Instead of investing in cloud service, IRCTC has recently launched a light-weight application, which will be launched during tatkal hours. Well, it’s a stop-gap quick-fix arrangement, but, it will also fail due to the ever-increasing demand of incoming user traffic. Also, who is going to handle the non-tatkal hours traffic which is also significant after 7:00 PM IST ?

I also saw a funny thing – one cannot register an ID between 7:00 AM and 11:00 AM. Why is this?

To summarize, I think the technical knowledge of IRCTC technical staff who are handling the web-site is outdated, and probably 10 years old. I don’t know if IRCTC has outsourced the technical part to a software service provider, but if this is the case, the service provider is doing a pathetic job, and need to replace their architects and engineers who are working on the IRCTC part – to upgrade to new software solutions which can handle the real time situations.

I told my friend – if I have to ever curse someone, I would say that their life be dragging for ever like an IRCTC user session! Hopefully, IRCTC will fix their web-site, and get out of the situation of being a laughing stock and a subject of online jokes in Facebook & other social networking sites.


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India passport issuance renewal – a few thoughts

The passport application & renewal in India has become relatively hassle-free and straight-forward, thanks to the new online tracking system. I applied on 20th and got my passport on hand on 31st.  The process is transparent – and stage-by-stage, the progress is updated in the web-site at http://passport.gov.in . No stage takes more than a day or two. Police verification stage proceeds smoothly and fast if you go to the police station and give your details with the photocopies of I.D. proofs and the documents that they ask for.

I do have a lot of concerns in the forms and the physical logistics of the passport seva kendra. This is true for the passport seva kendra in Lalbagh, Bangalore, and passport office in Kormangala, wherever specified.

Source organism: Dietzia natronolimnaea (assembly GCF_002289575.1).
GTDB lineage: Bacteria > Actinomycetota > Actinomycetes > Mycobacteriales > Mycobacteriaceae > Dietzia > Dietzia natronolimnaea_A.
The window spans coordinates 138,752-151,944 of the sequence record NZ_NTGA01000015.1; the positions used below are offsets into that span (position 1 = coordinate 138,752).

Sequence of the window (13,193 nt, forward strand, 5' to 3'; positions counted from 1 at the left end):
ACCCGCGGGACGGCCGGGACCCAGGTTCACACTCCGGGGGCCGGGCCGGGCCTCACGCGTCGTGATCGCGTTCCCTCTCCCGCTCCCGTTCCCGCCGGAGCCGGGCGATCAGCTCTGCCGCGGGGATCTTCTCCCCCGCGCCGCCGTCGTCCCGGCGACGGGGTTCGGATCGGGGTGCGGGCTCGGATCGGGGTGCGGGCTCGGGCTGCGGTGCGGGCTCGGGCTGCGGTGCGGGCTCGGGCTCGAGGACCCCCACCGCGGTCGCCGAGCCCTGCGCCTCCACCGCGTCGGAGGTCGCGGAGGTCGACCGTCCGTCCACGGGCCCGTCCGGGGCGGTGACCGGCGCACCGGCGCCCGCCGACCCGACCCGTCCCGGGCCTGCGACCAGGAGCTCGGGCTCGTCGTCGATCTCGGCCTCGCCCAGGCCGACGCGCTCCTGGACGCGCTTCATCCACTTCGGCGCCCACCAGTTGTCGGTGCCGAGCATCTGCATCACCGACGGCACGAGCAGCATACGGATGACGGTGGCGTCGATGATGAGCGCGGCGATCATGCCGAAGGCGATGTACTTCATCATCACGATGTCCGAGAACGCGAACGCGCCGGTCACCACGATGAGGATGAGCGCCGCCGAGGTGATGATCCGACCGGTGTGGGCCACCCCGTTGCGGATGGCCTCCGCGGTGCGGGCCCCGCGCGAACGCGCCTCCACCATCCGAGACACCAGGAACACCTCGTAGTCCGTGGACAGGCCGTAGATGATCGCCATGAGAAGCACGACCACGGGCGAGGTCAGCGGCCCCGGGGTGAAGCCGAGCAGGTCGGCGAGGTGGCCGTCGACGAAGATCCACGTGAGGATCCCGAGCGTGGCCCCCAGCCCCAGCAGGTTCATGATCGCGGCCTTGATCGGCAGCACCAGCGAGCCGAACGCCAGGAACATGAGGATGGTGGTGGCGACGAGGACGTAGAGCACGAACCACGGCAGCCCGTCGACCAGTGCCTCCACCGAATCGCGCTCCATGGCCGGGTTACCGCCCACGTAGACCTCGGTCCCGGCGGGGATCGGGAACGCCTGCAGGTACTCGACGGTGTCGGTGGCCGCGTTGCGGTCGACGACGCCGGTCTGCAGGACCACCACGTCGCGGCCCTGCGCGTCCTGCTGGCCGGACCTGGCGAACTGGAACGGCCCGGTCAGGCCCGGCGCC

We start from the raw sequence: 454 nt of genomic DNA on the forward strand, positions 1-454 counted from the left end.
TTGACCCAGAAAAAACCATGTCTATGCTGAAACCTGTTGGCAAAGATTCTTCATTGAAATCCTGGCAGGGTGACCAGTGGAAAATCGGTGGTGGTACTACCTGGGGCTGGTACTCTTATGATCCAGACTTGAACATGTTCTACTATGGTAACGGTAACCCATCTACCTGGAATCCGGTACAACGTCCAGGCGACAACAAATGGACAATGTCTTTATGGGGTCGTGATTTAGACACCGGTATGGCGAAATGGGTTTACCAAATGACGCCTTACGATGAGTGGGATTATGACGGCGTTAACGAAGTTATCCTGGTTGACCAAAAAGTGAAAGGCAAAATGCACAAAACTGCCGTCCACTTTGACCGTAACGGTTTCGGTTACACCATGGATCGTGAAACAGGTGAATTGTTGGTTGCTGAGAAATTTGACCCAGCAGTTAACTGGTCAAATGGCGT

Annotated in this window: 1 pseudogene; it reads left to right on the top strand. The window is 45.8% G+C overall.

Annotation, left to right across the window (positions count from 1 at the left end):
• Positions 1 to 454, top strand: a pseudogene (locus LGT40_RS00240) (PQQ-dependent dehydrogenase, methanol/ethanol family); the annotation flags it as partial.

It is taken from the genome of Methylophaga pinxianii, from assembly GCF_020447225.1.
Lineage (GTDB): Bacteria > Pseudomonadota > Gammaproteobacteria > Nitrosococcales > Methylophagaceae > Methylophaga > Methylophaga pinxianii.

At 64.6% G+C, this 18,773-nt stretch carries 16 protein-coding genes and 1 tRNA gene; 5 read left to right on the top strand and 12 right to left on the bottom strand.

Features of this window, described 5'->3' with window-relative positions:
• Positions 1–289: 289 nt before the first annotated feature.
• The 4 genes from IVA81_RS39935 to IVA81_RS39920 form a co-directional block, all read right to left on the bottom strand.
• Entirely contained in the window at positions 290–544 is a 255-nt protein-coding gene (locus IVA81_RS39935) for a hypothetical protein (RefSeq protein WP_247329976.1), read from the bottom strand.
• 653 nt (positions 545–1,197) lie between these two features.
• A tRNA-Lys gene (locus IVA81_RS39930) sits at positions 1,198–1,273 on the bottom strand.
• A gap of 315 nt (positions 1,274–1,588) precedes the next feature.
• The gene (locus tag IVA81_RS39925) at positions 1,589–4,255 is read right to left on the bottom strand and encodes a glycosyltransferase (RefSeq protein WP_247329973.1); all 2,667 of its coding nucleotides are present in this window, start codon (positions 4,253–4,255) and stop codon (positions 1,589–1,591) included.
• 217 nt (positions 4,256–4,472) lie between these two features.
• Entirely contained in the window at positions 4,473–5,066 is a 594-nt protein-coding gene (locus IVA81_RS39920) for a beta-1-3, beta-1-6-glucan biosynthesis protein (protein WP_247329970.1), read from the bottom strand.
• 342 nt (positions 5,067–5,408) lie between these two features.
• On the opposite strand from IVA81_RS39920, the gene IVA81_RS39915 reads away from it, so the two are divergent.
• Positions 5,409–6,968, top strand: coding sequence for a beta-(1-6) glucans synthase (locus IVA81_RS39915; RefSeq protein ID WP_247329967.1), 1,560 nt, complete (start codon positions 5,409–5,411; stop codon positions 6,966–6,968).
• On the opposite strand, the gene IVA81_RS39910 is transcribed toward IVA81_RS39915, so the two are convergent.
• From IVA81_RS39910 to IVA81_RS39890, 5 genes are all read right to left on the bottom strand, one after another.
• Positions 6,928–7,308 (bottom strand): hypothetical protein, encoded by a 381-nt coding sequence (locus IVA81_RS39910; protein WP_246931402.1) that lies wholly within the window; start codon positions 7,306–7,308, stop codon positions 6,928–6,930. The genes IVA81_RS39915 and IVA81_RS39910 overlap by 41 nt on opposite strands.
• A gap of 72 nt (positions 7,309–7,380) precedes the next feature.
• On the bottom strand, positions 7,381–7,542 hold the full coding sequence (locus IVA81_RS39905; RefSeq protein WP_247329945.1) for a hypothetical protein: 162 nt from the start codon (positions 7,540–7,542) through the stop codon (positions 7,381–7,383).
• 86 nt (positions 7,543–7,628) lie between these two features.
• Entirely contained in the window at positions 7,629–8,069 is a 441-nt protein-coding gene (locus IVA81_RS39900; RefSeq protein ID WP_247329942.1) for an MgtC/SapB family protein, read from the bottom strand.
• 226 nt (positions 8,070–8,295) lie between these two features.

1) Annexure F asks for the applicant name followed by S/O information, using blanks. Nowhere it says in the application or the associated instructions that the applicant’s full name (First name followed by middle name followed by last name) should be entered in the applicant name. Most of us tend to enter just our first name, especially since the S/O is asked immediately after the first name. If we enter just the first name, it is not accepted by the officials.

2) Lalbagh PSV, Bangalore: The place where they issue the tokens and the enquiry area is pretty crowded. Officials don’t realise the fact that every applicant is carrying sensitive documents with them like I.D. proofs and the queue system does not work. Everyone tries to push and fall on each other. If anyone’s document is lost, it is a big problem for them.  On the other hand, there is plenty of space inside the seva kendra allocated for the first stage of application processing called the ‘A’ section in the right side of the office, which is not used at all. This space should be around 5000 sq.ft. Why not use this space for receiving the applicants in a well-managed fashion, in a queue or a token system, so that people don’t fall over each other?

3) The no. of people attending to the tokens in the ‘B’ and ‘C’ sections are just 4 people each on a typical day, wherease ‘A’ section has 20 people. This leads to ‘B’ and ‘C’ section applicants waiting for a long time to be served. On the day I went for the interview, 100 applicants were sitting for around 7 hours waiting to be served in ‘B’ and ‘C’ sections.  The tokens were being issued even after 4:30 PM, which lead to heavy crowd.  It was sad to see the Assistant Regional Passport Officer herself doing the ‘B’ and ‘C’ verifications on the day I went. Her role should be to monitor whether things are moving smoothly in the office and to take actions where required.  Token issuance should be stopped once the ‘B’ and ‘C’ section no. of applications become unmanageable. No. of officers processing the ‘B’ and ‘C’ section should be increased.

4) There is a wonderful token issuing software algorithm to manage the applicants category like women, children, senior citizens, tatkal and normal quota, but at the end of the day, we all feel the crunch as the algorithm’s speed does not match with the no. of officers serving the ‘B’ and ‘C’ section. Talk about smart machines managed by not-so-smart people!